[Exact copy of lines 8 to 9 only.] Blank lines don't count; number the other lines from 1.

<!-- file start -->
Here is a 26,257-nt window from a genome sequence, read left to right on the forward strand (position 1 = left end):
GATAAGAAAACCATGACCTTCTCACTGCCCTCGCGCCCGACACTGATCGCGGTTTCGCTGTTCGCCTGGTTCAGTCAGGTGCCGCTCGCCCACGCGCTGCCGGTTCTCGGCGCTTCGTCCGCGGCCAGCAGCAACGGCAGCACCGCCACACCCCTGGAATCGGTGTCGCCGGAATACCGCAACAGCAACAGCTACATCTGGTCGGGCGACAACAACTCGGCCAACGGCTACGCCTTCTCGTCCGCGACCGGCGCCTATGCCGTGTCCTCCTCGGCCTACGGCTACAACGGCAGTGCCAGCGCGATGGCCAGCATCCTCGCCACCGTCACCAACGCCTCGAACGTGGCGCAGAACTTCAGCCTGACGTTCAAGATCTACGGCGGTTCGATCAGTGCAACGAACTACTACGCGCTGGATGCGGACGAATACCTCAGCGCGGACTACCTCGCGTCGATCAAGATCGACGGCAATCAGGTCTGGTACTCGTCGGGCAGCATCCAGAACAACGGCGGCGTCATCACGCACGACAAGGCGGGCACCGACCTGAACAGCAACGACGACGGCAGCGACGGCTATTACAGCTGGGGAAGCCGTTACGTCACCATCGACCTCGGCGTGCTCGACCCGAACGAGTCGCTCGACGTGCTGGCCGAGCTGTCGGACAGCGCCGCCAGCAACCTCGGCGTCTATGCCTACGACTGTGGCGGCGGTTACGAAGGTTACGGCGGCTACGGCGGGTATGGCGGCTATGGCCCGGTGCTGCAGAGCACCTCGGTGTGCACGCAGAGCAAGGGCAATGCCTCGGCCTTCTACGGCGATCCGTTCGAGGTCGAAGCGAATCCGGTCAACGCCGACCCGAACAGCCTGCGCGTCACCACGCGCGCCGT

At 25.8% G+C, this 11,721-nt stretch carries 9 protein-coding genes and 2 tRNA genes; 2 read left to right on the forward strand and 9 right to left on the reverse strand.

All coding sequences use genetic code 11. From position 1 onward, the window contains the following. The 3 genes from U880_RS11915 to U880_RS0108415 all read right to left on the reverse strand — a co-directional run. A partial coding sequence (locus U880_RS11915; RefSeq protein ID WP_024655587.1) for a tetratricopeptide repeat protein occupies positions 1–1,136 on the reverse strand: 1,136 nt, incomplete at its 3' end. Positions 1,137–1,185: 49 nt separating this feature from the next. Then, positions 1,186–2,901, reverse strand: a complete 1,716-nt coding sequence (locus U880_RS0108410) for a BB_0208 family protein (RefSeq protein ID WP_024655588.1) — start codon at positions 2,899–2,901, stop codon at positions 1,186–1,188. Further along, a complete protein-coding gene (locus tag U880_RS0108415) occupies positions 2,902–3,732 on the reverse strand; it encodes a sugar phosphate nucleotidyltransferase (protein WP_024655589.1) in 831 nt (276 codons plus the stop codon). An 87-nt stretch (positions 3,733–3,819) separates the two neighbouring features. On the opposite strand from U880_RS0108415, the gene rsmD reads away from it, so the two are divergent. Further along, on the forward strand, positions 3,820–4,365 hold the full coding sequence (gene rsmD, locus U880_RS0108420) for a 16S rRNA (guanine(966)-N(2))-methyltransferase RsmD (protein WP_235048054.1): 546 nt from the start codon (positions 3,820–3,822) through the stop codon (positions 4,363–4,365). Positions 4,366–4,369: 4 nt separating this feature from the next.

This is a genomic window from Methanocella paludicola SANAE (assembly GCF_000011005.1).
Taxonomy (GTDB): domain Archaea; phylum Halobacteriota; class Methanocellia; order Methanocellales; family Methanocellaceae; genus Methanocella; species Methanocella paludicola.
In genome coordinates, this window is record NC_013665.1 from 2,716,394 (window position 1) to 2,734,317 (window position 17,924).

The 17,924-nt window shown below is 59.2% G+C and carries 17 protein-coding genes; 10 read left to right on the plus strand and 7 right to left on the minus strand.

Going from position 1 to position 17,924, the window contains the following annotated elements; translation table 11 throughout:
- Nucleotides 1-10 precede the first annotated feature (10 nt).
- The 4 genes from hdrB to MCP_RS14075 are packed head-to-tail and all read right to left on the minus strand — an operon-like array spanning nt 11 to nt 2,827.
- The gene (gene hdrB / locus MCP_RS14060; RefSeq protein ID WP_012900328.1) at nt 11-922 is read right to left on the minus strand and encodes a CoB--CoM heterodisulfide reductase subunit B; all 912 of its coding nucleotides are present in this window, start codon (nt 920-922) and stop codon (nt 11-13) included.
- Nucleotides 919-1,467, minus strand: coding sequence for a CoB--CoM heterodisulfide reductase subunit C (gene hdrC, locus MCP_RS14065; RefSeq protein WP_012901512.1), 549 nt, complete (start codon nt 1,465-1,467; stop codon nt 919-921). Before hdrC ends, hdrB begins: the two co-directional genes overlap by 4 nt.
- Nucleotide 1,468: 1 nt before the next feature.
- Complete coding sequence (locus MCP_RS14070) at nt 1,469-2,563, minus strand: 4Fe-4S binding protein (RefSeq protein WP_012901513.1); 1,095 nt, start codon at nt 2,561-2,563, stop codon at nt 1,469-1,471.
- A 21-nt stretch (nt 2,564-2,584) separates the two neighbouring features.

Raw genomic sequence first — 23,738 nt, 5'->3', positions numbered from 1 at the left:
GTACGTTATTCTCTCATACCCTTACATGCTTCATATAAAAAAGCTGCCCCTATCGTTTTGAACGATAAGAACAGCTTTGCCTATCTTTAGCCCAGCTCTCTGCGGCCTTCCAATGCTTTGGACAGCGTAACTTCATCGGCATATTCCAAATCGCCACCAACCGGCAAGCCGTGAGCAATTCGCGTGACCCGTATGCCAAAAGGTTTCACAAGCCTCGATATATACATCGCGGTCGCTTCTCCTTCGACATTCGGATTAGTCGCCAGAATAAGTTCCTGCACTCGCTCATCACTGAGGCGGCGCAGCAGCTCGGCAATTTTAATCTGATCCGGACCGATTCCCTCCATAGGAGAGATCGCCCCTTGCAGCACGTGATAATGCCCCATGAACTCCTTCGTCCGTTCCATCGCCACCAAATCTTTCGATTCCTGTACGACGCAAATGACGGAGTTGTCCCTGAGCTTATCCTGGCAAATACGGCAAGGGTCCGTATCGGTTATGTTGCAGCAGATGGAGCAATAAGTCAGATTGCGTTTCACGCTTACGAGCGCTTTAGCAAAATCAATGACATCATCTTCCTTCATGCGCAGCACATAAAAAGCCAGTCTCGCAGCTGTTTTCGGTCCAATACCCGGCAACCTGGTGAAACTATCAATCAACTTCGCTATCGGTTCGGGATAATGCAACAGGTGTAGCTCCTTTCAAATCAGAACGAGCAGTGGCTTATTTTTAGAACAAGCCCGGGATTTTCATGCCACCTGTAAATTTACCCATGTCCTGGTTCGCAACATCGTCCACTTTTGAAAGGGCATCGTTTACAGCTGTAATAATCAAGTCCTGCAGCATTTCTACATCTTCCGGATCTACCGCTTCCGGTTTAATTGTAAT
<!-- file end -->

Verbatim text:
The 17,924-nt window shown below is 59.2% G+C and carries 17 protein-coding genes; 10 read left to right on the plus strand and 7 right to left on the minus strand.

Going from position 1 to position 17,924, the window contains the following annotated elements; translation table 11 throughout: